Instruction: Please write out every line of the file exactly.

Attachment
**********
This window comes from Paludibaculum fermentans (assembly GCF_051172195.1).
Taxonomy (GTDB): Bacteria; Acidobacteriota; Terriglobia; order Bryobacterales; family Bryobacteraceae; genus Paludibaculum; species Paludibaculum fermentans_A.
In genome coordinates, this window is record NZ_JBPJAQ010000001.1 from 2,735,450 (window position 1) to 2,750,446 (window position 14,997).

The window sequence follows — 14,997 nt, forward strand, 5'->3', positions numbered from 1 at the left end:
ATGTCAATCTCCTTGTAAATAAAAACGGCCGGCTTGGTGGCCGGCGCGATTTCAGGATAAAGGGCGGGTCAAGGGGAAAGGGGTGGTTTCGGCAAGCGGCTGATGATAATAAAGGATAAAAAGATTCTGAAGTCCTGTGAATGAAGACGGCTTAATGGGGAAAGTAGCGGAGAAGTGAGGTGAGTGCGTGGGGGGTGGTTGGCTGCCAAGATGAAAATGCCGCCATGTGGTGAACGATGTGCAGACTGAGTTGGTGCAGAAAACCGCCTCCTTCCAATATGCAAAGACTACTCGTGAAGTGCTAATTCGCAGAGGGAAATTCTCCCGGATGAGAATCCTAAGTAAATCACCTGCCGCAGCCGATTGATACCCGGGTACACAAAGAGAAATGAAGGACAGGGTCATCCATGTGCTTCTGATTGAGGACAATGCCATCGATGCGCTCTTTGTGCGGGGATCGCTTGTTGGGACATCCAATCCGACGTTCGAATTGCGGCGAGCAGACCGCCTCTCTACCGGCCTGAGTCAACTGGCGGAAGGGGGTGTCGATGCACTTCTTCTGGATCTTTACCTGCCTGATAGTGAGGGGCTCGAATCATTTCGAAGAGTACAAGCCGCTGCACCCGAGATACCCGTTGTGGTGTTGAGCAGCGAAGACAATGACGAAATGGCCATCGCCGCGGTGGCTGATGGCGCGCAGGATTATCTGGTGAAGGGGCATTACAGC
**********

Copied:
This window comes from Paludibaculum fermentans (assembly GCF_051172195.1).
Taxonomy (GTDB): Bacteria; Acidobacteriota; Terriglobia; order Bryobacterales; family Bryobacteraceae; genus Paludibaculum; species Paludibaculum fermentans_A.
In genome coordinates, this window is record NZ_JBPJAQ010000001.1 from 2,735,450 (window position 1) to 2,750,446 (window position 14,997).

The window sequence follows — 14,997 nt, forward strand, 5'->3', positions numbered from 1 at the left end:
ATGTCAATCTCCTTGTAAATAAAAACGGCCGGCTTGGTGGCCGGCGCGATTTCAGGATAAAGGGCGGGTCAAGGGGAAAGGGGTGGTTTCGGCAAGCGGCTGATGATAATAAAGGATAAAAAGATTCTGAAGTCCTGTGAATGAAGACGGCTTAATGGGGAAAGTAGCGGAGAAGTGAGGTGAGTGCGTGGGGGGTGGTTGGCTGCCAAGATGAAAATGCCGCCATGTGGTGAACGATGTGCAGACTGAGTTGGTGCAGAAAACCGCCTCCTTCCAATATGCAAAGACTACTCGTGAAGTGCTAATTCGCAGAGGGAAATTCTCCCGGATGAGAATCCTAAGTAAATCACCTGCCGCAGCCGATTGATACCCGGGTACACAAAGAGAAATGAAGGACAGGGTCATCCATGTGCTTCTGATTGAGGACAATGCCATCGATGCGCTCTTTGTGCGGGGATCGCTTGTTGGGACATCCAATCCGACGTTCGAATTGCGGCGAGCAGACCGCCTCTCTACCGGCCTGAGTCAACTGGCGGAAGGGGGTGTCGATGCACTTCTTCTGGATCTTTACCTGCCTGATAGTGAGGGGCTCGAATCATTTCGAAGAGTACAAGCCGCTGCACCCGAGATACCCGTTGTGGTGTTGAGCAGCGAAGACAATGACGAAATGGCCATCGCCGCGGTGGCTGATGGCGCGCAGGATTATCTGGTGAAGGGGCATTACAGC